Evolvement of Training Methods: The Tablet Era

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Asli Soyler Akbas | March 3, 2012

Rapidly advancing technologies introduce new challenges and requirements for individuals on a daily basis. Whether it is a new household tool or software, individuals feel the necessity to look for solutions that would help them learn, understand or advance in their area of interest, forcing a demand in continuous learning. Some of the methods, that has being used to support the learning efforts, included computer-based simulations, interactive class material presentations, online training, and traditional teaching methods. While the empirical researches comparing the effectiveness and capabilities of these methods were still ongoing, we were recently challenged with a new environment: Mobile products.  It wasn’t that long ago when the first computer-based learning environment, PLATO (Figure 1), was introduced. Yet, here we are – only 50 years later – experiencing computation, on a extremely mobile, touch screen, wireless device and looking for options to deliver knowledge to users through these devices. Learning products for tablet PCs are in their considerably early stages since commercial tablet technology was not introduced in the market until very recently. However tablet PC technology has the potential to change learning in many ways as more powerful tablet PCs are built with advanced touch screen technology. Powerful platforms allow designing complex applications and touch screen technology eliminates the needs for a mouse or keyboard while extending human computer interaction.

Figure 1 Newspaper Article (Brian 2011)

The developments in wireless infrastructures started a new era for mobile learning environments. It became very popular since simulation based e-learning provided animated, cheap, easy, reusable, solutions to trainers. Interactivity is another factor contributing to this popularity, however, for the sake of marketing, some commercial product providers may use interactivity for applications which are only based on user navigation.  Kolb (1984) defines interactivity as a capability that allows participants to hypothesize their understandings, and helps them learn from their mistakes and unexpected outcomes. Some of the technology platforms that enabled interactive learning included computer-aided instructional packages, games and automated tutors (Cannon-Bowers & Bowers 2008). The integration of these platforms and the tablet technology introduced new and exciting research areas in training. Even though it would be too early to make any assumptions, as the commercial tablets were released to the market only two years ago, the current statistics may reflect the popularity and potential of these platforms on a recently introduced technology. Having said this, according to a recent study focusing on the types of downloaded applications, games were found to be the most popular among all (Budiu & Nielsen 2011). So, why not start with the most popular application group to start delivering learning content? For example, a game for K-12 users that allows running experiments on some basic physics rules. Figure 2 captures a screenshot of an interactive, simulation based game application that is currently available on the application market.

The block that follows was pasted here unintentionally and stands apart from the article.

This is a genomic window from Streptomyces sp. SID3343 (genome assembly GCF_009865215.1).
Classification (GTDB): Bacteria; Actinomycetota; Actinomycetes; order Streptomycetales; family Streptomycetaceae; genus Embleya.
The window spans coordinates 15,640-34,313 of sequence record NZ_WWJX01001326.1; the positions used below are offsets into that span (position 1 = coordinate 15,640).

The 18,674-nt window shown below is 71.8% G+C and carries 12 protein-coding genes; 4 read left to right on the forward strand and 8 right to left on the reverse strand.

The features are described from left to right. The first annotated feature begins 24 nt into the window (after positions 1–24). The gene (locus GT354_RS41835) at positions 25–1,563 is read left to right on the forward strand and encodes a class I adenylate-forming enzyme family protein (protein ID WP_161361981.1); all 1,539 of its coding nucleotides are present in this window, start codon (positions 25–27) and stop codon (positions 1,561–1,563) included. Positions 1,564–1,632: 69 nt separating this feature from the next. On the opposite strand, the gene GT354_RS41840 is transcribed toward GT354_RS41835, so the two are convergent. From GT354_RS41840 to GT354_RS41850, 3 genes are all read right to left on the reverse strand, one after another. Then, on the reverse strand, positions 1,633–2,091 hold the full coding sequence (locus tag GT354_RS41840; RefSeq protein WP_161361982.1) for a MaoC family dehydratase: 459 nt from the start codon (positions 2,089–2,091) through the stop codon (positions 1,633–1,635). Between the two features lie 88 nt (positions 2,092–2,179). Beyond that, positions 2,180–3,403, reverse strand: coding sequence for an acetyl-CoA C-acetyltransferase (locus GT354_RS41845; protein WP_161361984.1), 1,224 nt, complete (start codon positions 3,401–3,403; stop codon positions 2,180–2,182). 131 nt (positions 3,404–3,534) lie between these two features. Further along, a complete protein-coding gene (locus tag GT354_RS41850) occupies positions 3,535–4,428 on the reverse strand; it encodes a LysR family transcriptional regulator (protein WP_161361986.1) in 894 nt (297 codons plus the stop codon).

The two operating systems that are currently used in tablets have different capabilities and limitations. Adobe AIR and Google/MIT’s easy-to-use application developer, App Inventor, allow more people to develop applications with less platform specific knowledge about Android and its development tools. This environment also allows integrating mathematical models and simulation using Java (Webdeveloper 2011).  IOS does not support Java to run on the iPad. Instead, for programming, the developers are required to use C-code (preferably objective-C). Later the code can be generated according to the models that are required by the simulation scenario (Apple 2011).

Figure 2 IOS–Experiment App (Exploriments 2011)

Figure 3 Forecasted Shipping (Alpha 2010)

Currently both of the discussed OSes have dedicated education categories. Within these categories, interested users can find simulation-based game applications. However, the research for adapting, simulation based learning systems for SCORM compliant applications and intelligent tutor systems are under development. Considering the benefits of learning environments that are interactive, accessible and adaptive, developments that integrate simulation into the existing mobile learning environments will increase significantly.


Alpha, S., 2010. Tablet Sales to Overtake Desktop PCs by 2013 – Seeking Alpha. Available at: http://seekingalpha.com/article/241196-tablet-sales-to-overtake-desktop-pcs-by-2013 [Accessed January 12, 2012].

Apple, 2011. IOS App Programming Guide. Available at: http://developer.apple.com/library/ios/#documentation/iPhone/Conceptual/iPhoneOSProgrammingGuide/Introduction/Introduction.html#//apple_ref/doc/uid/TP40007072-CH1-SW1 [Accessed January 16, 2012].

Brian, 2011. Plato II Demo. Available at: http://www.platohistory.org/blog/timeline/.

Budiu, R. & Nielsen, J., 2011. Usability of iPad Apps and Websites. Nielsen Norman Group, pp.1-115. Available at: http://www.nngroup.com/reports/mobile/ipad.

Cannon-Bowers, J.A. & Bowers, C.A., 2008. Synthetic Learning Environments. In Handbook of research on educational communications and technology. pp. 317-327.

Exploriments, 2011. Exploriments. Available at: http://itunes.apple.com/us/app/exploriments-weight-mass-force/id483875230?mt=8 [Accessed January 16, 2012].

Kolb, D.A., 1984. Experiential Learning: Experience as the Source of Learning and Development, NJ: Prentice Hall: Englewood Cliffs.

Webdeveloper, 2011. WebDeveloper. Available at: http://www.webdeveloper.com/java/ [Accessed January 14, 2012].

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